(Bloomberg) -- The world’s biggest Bitcoin fund is selling off faster than the cryptocurrency itself.The $32 billion Grayscale Bitcoin Trust (ticker GBTC) has plunged 20% this week, outpacing a 13% decline in the world’s largest cryptocurrency. GBTC’s once-massive premium to its underlying holdings has evaporated as a result, with the price of GBTC closing 0.7% below its underlying holdings on Wednesday -- the first discount since March 2017, according to data compiled by Bloomberg.The vanishing premium suggests that after billions poured into GBTC as investors sought exposure to Bitcoin’s dizzying rally, investors are looking for the exits as the climb stalls, according to Bloomberg Intelligence.“This is panic or profit-taking selling,” said Eric Balchunas, BI’s senior ETF analyst. “It’s almost like the price of GBTC is an amplified version of Bitcoin price.”Bitcoin surged to a record of over $58,000 last weekend, but has stumbled since. The cryptocurrency fell another 1.4% on Thursday, on pace for its worst weekly pullback in a year.Michael Sonnenshein, chief executive officer of Grayscale Investments, acknowledged the risk of GBTC’s premium disappearing while speaking in a panel for the Bloomberg Crypto Summit on Thursday.“It’s certainly a risk, no question about it, but ultimately price discovery in GBTC every day is driven entirely by market forces,” Sonnenshein said.(Updates with comments from Michael Sonnenshein of Grayscale in the sixth paragraph.)For more articles like this, please visit us at bloomberg.comSubscribe now to stay ahead with the most trusted business news source.©2021 Bloomberg L.P.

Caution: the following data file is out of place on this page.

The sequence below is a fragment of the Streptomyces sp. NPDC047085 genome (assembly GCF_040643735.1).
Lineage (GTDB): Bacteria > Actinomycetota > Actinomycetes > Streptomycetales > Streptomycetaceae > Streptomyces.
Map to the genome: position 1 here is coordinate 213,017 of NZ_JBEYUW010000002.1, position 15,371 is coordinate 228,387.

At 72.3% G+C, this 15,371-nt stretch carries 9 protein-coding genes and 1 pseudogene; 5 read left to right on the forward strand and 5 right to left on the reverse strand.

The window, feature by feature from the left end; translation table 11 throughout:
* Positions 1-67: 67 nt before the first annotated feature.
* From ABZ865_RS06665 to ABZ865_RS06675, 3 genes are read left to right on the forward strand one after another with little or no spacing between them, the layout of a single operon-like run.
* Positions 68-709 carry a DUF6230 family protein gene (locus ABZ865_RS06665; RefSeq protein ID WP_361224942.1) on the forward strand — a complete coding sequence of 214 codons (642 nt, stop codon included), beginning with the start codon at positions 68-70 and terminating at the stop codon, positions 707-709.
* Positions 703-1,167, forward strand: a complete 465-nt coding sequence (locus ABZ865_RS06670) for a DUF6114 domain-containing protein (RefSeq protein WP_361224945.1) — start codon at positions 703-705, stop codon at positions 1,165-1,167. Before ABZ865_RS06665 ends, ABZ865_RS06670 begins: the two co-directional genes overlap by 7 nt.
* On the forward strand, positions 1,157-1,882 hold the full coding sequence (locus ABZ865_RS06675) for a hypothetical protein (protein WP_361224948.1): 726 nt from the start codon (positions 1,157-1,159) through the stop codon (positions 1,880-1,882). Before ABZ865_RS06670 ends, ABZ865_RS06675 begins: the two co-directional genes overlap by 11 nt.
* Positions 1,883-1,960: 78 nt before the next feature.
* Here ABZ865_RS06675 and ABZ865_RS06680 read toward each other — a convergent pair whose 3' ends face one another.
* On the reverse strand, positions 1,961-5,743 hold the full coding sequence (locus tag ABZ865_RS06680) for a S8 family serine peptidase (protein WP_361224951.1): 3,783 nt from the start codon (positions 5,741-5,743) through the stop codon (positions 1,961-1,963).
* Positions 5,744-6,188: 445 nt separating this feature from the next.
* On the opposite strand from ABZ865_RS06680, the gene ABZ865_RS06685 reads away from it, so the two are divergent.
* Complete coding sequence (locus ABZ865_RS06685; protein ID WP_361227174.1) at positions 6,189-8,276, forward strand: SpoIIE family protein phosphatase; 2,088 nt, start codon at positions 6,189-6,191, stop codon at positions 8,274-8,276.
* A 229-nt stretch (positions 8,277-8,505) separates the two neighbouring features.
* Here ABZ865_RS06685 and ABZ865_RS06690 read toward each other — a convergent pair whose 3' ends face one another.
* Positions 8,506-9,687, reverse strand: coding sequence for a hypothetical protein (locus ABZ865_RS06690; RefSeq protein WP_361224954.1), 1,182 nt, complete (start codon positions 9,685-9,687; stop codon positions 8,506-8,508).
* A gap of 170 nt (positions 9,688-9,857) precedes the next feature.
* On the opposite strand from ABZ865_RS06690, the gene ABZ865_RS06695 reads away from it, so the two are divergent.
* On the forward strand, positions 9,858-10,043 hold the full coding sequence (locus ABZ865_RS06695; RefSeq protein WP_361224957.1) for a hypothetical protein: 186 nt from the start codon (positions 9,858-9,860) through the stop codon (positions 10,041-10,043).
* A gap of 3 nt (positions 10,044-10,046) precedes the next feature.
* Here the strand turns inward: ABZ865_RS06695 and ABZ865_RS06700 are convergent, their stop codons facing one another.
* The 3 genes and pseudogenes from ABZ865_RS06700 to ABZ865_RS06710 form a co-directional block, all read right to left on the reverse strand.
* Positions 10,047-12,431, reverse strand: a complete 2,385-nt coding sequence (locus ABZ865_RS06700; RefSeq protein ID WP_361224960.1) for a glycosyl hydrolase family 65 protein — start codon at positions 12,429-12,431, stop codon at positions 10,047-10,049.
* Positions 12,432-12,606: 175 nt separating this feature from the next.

Should the rumor be true, evidence that the CEO has been a vocal booster of DOGE it wouldn't be hard to find.